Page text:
Newspaper: U.S. scientists worried about Fukushima radioactive plume — Expert: West Coast our top priority, even over Japan — Alaska Hunter: “We are concerned about our health” — Senator: Testing necessary, but money ‘tight’

Thursday, February 13, 2014
By Paul Martin
February 12th, 2014

Nome Nugget (pdf), Feb. 7, 2014: The lack of radiation data collected from Alaskan waters worries the public and scientists alike as the plume of radioactive ocean water from the failed Fukushima Dai-Ichi nuclear plant is predicted to arrive on the U.S. West Coast in spring of 2014. […] Despite public worries, no monitoring is done or concerted effort is being made to track seawater or subsistence sources for radiation. […] The lack of data is not comforting […]

Dr. Doug Dasher, Research professor at University of Alaska, Fairbanks: “The public concern is valid and needs to be addressed. We need to gather data in Alaska and not rely on the data coming out of the State of Washington.”

Ken Buesseler, senior scientist at Woods Hole Oceanographic Institution: “There is a disconnect what the government is saying that there are no concerns, but the public is still concerned […] We even have had interest from the public as far away as Japan, New Zealand, Guam, and one sailing vessel traveling from Hawaii to Japan this summer, but the West Coast time series is our highest priority.”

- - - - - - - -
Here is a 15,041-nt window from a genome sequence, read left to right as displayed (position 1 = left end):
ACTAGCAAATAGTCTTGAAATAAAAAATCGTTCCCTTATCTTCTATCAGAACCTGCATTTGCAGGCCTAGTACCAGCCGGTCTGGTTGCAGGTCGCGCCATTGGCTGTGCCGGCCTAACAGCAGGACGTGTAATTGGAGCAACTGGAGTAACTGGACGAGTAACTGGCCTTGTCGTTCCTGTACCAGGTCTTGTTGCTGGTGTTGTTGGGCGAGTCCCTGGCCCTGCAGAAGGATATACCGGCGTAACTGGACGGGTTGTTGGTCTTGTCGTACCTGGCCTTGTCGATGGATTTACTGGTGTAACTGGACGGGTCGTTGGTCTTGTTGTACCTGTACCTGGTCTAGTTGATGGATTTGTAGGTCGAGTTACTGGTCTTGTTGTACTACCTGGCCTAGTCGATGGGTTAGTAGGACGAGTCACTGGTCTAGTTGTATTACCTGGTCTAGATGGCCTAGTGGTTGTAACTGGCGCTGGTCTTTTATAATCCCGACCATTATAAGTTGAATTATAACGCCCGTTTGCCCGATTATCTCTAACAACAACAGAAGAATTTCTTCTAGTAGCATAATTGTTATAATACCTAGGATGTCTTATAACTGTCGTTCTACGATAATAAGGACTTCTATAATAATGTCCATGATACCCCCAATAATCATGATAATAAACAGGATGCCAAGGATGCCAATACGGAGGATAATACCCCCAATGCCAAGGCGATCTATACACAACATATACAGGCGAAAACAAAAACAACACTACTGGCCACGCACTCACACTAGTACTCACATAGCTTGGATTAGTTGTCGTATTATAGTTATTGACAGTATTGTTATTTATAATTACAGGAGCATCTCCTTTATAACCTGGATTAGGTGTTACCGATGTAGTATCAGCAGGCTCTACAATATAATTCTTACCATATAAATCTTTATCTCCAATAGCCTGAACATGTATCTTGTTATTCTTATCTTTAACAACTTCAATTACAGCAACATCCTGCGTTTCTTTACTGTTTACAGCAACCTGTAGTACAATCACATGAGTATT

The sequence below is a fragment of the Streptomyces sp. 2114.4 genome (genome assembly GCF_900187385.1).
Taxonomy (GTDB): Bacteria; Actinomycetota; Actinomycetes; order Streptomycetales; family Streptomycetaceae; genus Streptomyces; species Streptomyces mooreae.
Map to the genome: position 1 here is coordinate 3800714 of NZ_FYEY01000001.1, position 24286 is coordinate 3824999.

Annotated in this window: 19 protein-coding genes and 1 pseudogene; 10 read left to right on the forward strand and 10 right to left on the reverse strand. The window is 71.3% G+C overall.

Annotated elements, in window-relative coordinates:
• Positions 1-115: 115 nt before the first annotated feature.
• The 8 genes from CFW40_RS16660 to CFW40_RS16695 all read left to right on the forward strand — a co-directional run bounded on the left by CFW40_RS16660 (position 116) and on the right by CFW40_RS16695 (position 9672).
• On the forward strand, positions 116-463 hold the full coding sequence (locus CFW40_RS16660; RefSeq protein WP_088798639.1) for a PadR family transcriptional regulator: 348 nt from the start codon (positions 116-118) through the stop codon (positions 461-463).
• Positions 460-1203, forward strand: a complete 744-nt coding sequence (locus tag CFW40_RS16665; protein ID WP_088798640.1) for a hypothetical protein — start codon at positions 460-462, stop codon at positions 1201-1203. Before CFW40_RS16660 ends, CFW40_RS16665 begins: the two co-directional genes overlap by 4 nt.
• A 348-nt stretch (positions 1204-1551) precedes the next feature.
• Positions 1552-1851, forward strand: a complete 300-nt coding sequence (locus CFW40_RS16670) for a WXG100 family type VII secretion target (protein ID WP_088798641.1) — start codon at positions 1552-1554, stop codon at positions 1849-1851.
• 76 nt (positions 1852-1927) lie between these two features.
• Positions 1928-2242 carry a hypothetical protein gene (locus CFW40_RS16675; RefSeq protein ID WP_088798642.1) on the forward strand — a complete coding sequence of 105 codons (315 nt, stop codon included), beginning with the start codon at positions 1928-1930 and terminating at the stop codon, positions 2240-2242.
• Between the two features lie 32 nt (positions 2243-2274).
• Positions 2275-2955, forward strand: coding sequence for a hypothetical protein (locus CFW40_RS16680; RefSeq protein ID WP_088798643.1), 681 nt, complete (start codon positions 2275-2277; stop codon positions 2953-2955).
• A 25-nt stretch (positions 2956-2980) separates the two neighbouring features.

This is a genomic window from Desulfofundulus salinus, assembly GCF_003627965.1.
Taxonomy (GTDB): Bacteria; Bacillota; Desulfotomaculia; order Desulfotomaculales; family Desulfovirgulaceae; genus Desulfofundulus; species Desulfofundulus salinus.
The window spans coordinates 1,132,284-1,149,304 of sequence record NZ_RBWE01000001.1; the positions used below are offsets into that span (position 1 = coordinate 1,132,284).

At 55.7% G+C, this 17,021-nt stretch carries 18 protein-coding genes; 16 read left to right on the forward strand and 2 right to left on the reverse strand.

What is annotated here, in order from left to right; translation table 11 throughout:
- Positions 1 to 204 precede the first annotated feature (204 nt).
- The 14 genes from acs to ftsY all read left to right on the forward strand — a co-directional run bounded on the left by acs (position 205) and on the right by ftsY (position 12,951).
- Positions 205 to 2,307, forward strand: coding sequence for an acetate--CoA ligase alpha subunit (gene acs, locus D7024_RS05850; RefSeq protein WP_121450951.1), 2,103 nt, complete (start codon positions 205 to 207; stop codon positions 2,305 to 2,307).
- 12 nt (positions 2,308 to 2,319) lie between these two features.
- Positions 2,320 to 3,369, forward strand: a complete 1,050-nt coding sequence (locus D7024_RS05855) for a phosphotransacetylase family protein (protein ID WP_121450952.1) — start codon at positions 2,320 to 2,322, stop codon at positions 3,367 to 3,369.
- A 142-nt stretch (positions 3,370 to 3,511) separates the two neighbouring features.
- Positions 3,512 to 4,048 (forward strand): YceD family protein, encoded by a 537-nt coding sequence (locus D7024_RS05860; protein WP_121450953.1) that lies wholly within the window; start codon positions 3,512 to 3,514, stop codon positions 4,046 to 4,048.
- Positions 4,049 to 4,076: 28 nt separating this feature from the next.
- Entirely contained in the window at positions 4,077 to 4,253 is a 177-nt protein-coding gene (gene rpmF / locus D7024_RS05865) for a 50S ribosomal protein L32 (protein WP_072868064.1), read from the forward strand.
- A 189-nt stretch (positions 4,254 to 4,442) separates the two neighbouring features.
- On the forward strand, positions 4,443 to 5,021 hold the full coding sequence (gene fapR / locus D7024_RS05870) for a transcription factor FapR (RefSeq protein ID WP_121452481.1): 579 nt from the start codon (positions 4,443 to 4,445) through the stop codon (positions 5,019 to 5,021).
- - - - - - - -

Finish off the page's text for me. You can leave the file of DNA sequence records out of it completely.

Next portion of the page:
US Senator Mark Begich of Alaska: [He’s] concerned about continued leakage from the power plant and supports efforts to continue to monitor […] spokeswoman Heather Handyside said that the Senator had repeatedly called on the EPA, NOAA and the FDA […] monitoring is necessary, but […] “funding for such research is difficult to find in this tight budget environment.”

Merlin Koonooka, subsistence hunter in Gambel, Alaska: He is very worried about the effects radiation may have on the marine mammals that are a food source for most residents […] “We sure like to see someone out there taking water samples. We are concerned about the health of marine mammals and our own health.”

Gay Sheffield, University of Alaska, Fairbanks Marine Advisory Program agent: “The public is upset […] I am concerned about the lack of data, the lack of a coordinated and comprehensive response between state and federal agencies.” […] t

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